By Alan Prendergast
By Michael Roberts
By Michael Roberts
By Amber Taufen
By Patricia Calhoun
By William Breathes
By Michael Roberts
By Melanie Asmar
Duane Hess received the mysterious phone call in 2006. "I have an opportunity for you," said the man on the other end. "Would you like to build with LEGOs as a full-time job?"
It was a ridiculous question for the Broomfield resident. Of course Hess, then an employee at a Corporate Express office-supply company, wanted to build with LEGOs as a full-time job. He'd loved LEGOs since his uncle had given him his first set when he was a toddler: "Fuel Pumper," set number 554. Growing up, he lived for birthdays and Christmas, when the tell-tale sound of bricks moving inside still-wrapped presents would signal that he'd received just what he wanted.
The child of a family that moved around a lot, Hess could rely on LEGO: the orderly way the sets' instructions would direct him to craft a model piece by piece, and then, when the creations were finished, the liberating freedom they offered when he could take them apart and build whatever he dreamed up. Unlike most adult fans of LEGO — or AFOLs, as they call themselves — Hess never went through what's known as the "dark period," the time when teenagers hide their plastic bricks in a closet, only to come back to them when they're a little older and less self-conscious. Hess kept building right on through, and was there for many of LEGO's big milestones:
The birth of minifigs and the first themed sets (space and castle) in the late 1970s. The launch of Technic advanced sets, with all their gears and axles, in 1984. The proliferation of subgenres in the 1990s, including Dragon Masters, Time Cruisers and Ice Planet 2002. And, in the 2000s, the rise of Hollywood tie-ins, from LEGO Ewoks to LEGO Hogwarts.
When he met his future wife, he warned her that wherever he went, his bricks went, too. Poking around AFOL online forums like LUGNET, he discovered he wasn't the only grownup purchasing armloads of LEGO sets from Toys 'R' Us not for his kids, but for himself. He helped found Colorado Wyoming Lego Users Group, or CoWLUG, and on sites like Flickr and Brickshelf, he posted his favorite creations — jet planes and combine harvesters and Godzilla monsters — along with detailed instructions on how to build them.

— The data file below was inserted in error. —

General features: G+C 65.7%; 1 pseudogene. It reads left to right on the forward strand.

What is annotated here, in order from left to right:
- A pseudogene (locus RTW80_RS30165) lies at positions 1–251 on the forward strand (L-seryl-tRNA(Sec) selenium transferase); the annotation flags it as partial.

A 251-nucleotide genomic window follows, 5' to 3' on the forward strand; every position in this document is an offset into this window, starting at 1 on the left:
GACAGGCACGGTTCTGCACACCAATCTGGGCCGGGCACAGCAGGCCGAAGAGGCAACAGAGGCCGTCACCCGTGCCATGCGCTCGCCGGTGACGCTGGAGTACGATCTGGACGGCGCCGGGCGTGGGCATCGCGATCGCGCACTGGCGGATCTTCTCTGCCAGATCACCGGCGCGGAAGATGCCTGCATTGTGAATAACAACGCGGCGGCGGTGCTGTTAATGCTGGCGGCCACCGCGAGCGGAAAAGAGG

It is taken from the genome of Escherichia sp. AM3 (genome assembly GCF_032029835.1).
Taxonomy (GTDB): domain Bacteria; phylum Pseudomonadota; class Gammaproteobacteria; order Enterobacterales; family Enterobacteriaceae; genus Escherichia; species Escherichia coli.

He never realized that he was creating an online resumé for very important people at LEGO — which is what led to that strange call.
Before revealing anything more about the opportunity, the LEGO rep told Hess that he had to be willing to move wherever the job required. After talking it over with his wife, Hess agreed — and then was asked to compete in a "build-off." LEGO sent him an image of a '50s sci-fi spaceship and told him he had a week to turn it into LEGO bricks.
It was a tough build, Hess remembers, with "compound curves galore." But he pulled it off and scored the gig as the first LEGO digital model designer at NetDevil's studio — which turned out to be just down the road.
"For me, it was dead-on perfect," Hess says. "Fate could not have smiled any better than this." As the company's LEGO librarian, he's now in charge of "managing the brick," keeping shelf after shelf of color-coded brick bins refilled and orderly so that employees can mine them for creative inspiration, as well as unpacking the crates that are constantly arriving from LEGO headquarters. His purview is staggering: There are simple two-stud bricks, eccentric pieces like dragon wings and rocket boosters, rare permutations that can fetch upwards of $4 a pop on gray-market online auctions (the joke is if LEGO Universe bombs, NetDevil can just sell off its LEGO loot), and many examples of Hess's favorite piece: a versatile brick with LEGO's signature nobs on five of its sides, a flamboyant example of what's known in LEGO parlance as "studs not on top," or SNOT.
Hess knows them all. He needs to, because he uses them to ensure that every LEGO asset in the game is buildable in the real world. Artists hand him concept drawings, and he re-creates them using either virtual LEGO building software on his computer or the real-world bricks at his disposal. In essence, he's a translator, taking the various ideas of the game developers and making sure they work within the sacred language of LEGO.
LEGO learned the hard way the risk of taking that language for granted. The company has been around since 1932, when a Danish carpenter named Ole Kirk Christiansen started producing toys and named the company after the Danish phrase leg godt, meaning "play well." By the early 21st century, however, LEGO was dabbling in non-brick products and suffering staggering losses. "In the early 2000s, we had some major, major problems in the company," says Hanson, LEGO's director of business development. "We tried doing many different types of businesses without aligning them with the brick. LEGO's success is all about the brick."
So the company returned to its roots. Today, all of its products, from Shrek toys to an upcoming line of board games, are based on the little building blocks that have been around for decades. And the move paid off. According to Vermont-based toy analyst Lutz Muller, LEGO now controls 75 to 80 percent of the construction-toy category, up from 40 percent six years ago. "They have been absolutely superb in their management," says Muller.